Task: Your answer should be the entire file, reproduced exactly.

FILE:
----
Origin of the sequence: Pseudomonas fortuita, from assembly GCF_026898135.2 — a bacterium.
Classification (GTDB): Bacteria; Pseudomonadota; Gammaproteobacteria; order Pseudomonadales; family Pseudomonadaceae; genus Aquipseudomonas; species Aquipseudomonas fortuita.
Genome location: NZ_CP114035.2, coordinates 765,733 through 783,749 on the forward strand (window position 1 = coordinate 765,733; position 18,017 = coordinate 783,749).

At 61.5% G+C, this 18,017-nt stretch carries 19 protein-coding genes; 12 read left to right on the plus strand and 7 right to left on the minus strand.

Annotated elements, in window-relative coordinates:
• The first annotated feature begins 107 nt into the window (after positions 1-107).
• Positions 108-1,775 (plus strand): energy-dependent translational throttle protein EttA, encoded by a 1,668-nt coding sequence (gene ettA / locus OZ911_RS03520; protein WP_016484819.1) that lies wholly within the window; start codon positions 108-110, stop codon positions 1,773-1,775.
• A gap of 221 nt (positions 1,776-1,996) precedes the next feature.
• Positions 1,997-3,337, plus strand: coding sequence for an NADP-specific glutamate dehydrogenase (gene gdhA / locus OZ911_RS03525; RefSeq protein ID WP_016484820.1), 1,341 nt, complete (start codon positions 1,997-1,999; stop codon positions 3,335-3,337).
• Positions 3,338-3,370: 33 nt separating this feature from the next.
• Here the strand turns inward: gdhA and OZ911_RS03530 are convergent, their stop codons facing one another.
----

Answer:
Origin of the sequence: Pseudomonas fortuita, from assembly GCF_026898135.2 — a bacterium.
Classification (GTDB): Bacteria; Pseudomonadota; Gammaproteobacteria; order Pseudomonadales; family Pseudomonadaceae; genus Aquipseudomonas; species Aquipseudomonas fortuita.
Genome location: NZ_CP114035.2, coordinates 765,733 through 783,749 on the forward strand (window position 1 = coordinate 765,733; position 18,017 = coordinate 783,749).

At 61.5% G+C, this 18,017-nt stretch carries 19 protein-coding genes; 12 read left to right on the plus strand and 7 right to left on the minus strand.

Annotated elements, in window-relative coordinates:
• The first annotated feature begins 107 nt into the window (after positions 1-107).
• Positions 108-1,775 (plus strand): energy-dependent translational throttle protein EttA, encoded by a 1,668-nt coding sequence (gene ettA / locus OZ911_RS03520; protein WP_016484819.1) that lies wholly within the window; start codon positions 108-110, stop codon positions 1,773-1,775.
• A gap of 221 nt (positions 1,776-1,996) precedes the next feature.
• Positions 1,997-3,337, plus strand: coding sequence for an NADP-specific glutamate dehydrogenase (gene gdhA / locus OZ911_RS03525; RefSeq protein ID WP_016484820.1), 1,341 nt, complete (start codon positions 1,997-1,999; stop codon positions 3,335-3,337).
• Positions 3,338-3,370: 33 nt separating this feature from the next.
• Here the strand turns inward: gdhA and OZ911_RS03530 are convergent, their stop codons facing one another.